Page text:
The Atonement of the Lord Jesus Christ is the heart and core and center of revealed religion.

Elder Bruce R. McConkie Christ and the Creation

May 4, 2017

Fall, General Authorities, General Conference, Happiness, Joy, Mickelsen

Comments Off on There is Nothing More Fundamental to Religious Living than Joy

While teaching at BYU in 1978, Brother Dennis Rasmussen applied and was selected to study at the Jewish Theological Seminary of America. In the opening session, as he gave his name and university, Rabbi Muffs boomed, “You’re the Mormon! … Do you pay your tithing?”

“Yes,” he answered.

“Do you pay it with a joyful heart?” “I believe,” the rabbi said, “that joy is the essence of religion. There is nothing more fundamental to religious living than joy. … I am working on a book about joy.”

Brother Rasmussen responded, “There’s a passage in the Book of Mormon … , ‘Adam fell that men might be; and men are, that they might have joy.’ ” (2 Ne. 2:25; compare Moses 5:10; Moses 6:48)

Rabbi Muffs was profoundly touched and exclaimed, “I’ve found the text I’ve searched for all my life … in the Book of Mormon.” Turning to Brother Rasmussen he said, “Say it again, but not so fast.” As he repeated the familiar words, the rabbi’s eyes glowed in appreciation of this great truth he understood but had not heard so succinctly expressed.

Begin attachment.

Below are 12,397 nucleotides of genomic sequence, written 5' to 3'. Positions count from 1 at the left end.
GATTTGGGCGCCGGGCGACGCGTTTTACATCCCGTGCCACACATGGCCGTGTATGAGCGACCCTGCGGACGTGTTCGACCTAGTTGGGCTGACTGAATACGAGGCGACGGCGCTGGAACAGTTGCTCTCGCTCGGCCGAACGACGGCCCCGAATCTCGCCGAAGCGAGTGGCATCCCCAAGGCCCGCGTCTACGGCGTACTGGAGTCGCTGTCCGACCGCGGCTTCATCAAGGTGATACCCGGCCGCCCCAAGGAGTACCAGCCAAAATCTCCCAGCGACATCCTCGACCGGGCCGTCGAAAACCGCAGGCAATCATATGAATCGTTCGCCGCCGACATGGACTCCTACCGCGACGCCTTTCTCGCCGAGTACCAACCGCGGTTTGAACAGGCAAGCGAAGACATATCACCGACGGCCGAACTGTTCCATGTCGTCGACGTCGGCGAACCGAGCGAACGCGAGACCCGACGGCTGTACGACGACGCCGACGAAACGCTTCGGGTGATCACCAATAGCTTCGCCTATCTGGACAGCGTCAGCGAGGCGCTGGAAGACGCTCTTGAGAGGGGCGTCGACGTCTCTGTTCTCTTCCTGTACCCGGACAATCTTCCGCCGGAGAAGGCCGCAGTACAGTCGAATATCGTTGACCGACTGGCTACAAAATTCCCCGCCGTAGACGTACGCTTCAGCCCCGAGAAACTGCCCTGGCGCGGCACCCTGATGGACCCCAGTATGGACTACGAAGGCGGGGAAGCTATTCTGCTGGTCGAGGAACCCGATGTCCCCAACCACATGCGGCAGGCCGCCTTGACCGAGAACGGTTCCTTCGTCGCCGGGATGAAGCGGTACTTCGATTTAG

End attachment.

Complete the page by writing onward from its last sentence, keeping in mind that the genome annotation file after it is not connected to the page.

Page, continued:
How important it is to know the purpose of our existence. Man is that he might have joy, and that joy will come to us as we keep God’s commandments!

Elder Lynn A. Mickelsen
Eternal Laws of Happiness“, Ensign, Nov. 1995, 78, quoting Dennis Rasmussen, “An Elder among the Rabbis,” Brigham Young University Studies 21 (summer 1981): 344–45
(paragraph breaks inserted to enhance online readibility)

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April 5, 2016

General Authorities, General Conference, Mickelsen, Repentance

Comments Off on Repentance – Do We Forget Who Has the Right to Judge?

How often do we forget who has the right to judge? Forgiveness of sin depends on Him, not on us. So the next time we are tempted to hang dirty linen in public, let us remember:

First, go to the Lord.

Second, go to the one we have offended.

Third, if necessary, go to our judge in Israel.

And fourth, then put it away.

Another side of exposing dirty linen is the carnal, insatiable appetite that some have to expose the faults of others. The Lord challenged Job as he was chafing under his burden: “Wilt thou condemn me, that thou mayest be righteous?” (Job 40:8) This can happen even in the family, when one, supposing he is protecting his own good name, exposes in elaborate detail the faults and mistakes of his siblings, his children, or his parents in a form of self-justification designed to alleviate his personal pain.

In the parable of the prodigal son, the prodigal was reclaimed by a faithful father who spoke of his son’s worth, not of his faults.

Elder Lynn A. Mickelsen
The Atonement, Repentance, and Dirty Linen,”
Ensign, Nov 2003, 10

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